Today, I ate an uninspiring breakfast of cold cereal. Today, I spent 15 minutes on hold trying to get a doctor’s appointment. Today, my pedometer battery died, and I lost two days’ worth of unrecorded steps. Today, it rained most of the day. Today, a group using the church made the work day loud and messy.
It would be so easy to grumble about each of those things, but I would rather be grateful.
- Grateful that my kitchen has a supply of healthy cereal, and I’ve never known a day of hunger in my life.
- Grateful that I have access to health insurance and healthcare professionals.
- Grateful that I can walk and am so unencumbered by life’s big issues that I have enough free time and energy to track how many steps I take each day.
- Grateful that I have a roof over my head and a good raincoat to keep me dry in the rain.
- Grateful that my work in the church connects me to the noisy, messy world and makes both me and the world a little bit better.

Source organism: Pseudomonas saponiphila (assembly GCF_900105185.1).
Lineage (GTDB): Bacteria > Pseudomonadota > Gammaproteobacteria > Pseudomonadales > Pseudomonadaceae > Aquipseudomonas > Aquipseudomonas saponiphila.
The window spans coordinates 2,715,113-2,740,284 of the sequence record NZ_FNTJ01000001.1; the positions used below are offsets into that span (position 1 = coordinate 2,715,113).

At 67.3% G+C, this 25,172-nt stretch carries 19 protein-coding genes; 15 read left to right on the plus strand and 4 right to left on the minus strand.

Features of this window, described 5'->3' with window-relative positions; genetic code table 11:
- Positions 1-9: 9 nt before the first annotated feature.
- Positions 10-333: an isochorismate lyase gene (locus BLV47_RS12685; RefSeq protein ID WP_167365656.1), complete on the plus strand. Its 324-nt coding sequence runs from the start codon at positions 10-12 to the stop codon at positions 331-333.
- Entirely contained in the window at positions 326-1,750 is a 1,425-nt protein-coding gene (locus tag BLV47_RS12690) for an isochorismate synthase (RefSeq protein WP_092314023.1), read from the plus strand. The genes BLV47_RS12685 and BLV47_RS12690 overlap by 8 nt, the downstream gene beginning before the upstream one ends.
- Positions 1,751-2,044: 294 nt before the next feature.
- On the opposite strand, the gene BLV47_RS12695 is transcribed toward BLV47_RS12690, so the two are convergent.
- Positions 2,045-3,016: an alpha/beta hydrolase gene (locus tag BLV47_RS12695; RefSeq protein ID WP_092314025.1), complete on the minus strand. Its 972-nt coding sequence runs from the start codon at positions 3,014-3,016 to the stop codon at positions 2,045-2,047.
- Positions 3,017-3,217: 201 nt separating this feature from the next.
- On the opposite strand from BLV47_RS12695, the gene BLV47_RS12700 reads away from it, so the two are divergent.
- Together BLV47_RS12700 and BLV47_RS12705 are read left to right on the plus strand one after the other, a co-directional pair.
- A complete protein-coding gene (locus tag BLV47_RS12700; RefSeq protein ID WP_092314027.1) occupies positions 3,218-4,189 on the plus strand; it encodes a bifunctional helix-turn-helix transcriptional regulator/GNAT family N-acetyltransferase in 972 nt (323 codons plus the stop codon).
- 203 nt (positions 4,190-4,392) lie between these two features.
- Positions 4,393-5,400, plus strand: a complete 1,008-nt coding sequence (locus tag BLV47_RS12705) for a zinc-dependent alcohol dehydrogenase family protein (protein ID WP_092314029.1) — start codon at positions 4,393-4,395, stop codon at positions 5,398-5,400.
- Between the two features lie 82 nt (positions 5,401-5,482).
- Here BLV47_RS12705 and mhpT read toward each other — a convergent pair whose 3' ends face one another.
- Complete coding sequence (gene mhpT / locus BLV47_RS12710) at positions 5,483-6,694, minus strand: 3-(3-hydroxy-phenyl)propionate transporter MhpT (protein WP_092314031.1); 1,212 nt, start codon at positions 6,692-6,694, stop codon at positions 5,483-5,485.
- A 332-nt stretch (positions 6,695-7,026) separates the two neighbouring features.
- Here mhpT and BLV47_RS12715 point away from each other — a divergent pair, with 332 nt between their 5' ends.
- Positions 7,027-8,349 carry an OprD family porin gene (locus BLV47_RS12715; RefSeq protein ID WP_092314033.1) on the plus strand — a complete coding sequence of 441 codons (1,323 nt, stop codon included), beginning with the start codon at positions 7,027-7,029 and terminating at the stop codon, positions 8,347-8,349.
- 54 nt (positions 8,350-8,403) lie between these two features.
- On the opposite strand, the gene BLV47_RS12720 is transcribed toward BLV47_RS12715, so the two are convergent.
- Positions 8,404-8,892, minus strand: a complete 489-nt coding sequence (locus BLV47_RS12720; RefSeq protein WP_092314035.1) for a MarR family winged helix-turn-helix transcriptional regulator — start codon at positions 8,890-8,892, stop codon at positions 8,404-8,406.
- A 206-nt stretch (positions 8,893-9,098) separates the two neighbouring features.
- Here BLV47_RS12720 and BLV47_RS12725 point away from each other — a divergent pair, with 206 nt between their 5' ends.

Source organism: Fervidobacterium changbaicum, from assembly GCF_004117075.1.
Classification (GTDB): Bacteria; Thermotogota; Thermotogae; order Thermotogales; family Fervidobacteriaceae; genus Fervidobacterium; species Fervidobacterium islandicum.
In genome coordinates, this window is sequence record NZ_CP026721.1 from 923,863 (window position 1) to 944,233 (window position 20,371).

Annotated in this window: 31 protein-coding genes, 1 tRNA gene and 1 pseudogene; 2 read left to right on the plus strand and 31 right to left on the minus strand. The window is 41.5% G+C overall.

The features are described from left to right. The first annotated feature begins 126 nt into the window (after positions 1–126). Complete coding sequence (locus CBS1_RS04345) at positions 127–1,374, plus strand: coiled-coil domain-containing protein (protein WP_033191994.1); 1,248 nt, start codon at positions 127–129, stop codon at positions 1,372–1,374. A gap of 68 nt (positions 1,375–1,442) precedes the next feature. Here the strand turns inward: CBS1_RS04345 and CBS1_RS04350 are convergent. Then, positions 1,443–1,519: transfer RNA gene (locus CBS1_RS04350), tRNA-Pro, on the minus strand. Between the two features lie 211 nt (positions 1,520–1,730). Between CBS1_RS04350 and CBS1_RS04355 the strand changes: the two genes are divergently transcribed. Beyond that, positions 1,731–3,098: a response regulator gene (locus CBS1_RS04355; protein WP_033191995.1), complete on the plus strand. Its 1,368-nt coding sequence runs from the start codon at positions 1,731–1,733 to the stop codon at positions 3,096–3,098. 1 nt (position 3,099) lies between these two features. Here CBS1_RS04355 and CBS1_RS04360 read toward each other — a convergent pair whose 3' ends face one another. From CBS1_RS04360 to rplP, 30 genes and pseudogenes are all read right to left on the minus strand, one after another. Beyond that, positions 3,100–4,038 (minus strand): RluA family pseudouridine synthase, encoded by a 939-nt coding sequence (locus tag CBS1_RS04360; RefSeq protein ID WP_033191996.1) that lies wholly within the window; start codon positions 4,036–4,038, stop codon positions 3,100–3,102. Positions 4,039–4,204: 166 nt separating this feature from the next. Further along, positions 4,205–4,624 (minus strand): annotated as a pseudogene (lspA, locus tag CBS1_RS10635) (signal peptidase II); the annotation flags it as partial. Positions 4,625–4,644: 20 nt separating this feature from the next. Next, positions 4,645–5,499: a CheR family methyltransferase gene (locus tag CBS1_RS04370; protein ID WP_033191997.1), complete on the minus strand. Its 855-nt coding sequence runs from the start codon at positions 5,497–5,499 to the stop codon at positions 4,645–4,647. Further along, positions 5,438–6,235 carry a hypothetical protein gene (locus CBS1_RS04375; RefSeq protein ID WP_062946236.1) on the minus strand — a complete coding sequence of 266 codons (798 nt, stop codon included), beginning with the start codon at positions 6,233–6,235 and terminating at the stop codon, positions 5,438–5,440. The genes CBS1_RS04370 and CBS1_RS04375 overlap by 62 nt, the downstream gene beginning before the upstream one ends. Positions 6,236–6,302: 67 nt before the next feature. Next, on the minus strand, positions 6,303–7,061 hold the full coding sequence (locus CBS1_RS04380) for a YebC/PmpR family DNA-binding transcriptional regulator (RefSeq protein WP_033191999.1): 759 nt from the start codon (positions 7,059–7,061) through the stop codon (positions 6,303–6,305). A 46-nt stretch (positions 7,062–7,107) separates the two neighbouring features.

Why be grateful?
- When I am grateful, I am looking outward, not inward.
- When I am grateful I am thinking of those who do not enjoy the privileges I enjoy.
- When I am grateful, I am more willing to give and to bless and to pray.
- When I am grateful, I can’t help but remember God.
But if I grumble? Well, then I am looking inward and I am more likely to ignore my neighbors. If I grumble I am feeling entitled, prideful, and selfish. If I grumble, I am more prone to take, and envy, and curse. When I grumble, I have forgotten God.
Looking back over my life, I cannot recall a single instance when grumbling made me feel better about anything. Grumbling has only ever made me feel worse. Only when gratitude rises up do I feel I am living life to the fullness of my potential.
On this Thanksgiving Day Eve, I am thankful… for gratitude itself. God, give me a grateful heart… in all things may I be thankful. Amen.